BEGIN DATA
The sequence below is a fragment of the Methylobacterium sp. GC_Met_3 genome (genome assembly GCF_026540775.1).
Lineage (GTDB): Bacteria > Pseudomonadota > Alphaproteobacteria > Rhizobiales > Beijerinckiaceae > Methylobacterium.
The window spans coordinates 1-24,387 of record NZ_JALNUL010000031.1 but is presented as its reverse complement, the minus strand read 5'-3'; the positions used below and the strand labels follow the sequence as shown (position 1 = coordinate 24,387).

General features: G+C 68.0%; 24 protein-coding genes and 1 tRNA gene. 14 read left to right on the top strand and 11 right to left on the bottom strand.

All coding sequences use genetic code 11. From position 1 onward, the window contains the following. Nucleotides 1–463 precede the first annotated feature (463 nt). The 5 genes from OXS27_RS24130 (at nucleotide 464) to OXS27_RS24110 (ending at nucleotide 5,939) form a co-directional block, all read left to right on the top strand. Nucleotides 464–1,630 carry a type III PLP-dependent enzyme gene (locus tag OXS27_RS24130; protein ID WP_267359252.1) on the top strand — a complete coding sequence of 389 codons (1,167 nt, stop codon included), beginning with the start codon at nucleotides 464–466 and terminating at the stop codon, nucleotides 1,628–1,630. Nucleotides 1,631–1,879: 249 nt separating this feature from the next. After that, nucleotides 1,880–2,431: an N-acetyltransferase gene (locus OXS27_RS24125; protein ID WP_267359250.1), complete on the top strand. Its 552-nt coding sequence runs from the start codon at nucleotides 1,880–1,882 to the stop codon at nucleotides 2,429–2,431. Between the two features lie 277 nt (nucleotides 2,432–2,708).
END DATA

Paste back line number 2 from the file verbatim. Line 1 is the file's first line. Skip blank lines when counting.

Lineage (GTDB): Bacteria > Pseudomonadota > Alphaproteobacteria > Rhizobiales > Beijerinckiaceae > Methylobacterium.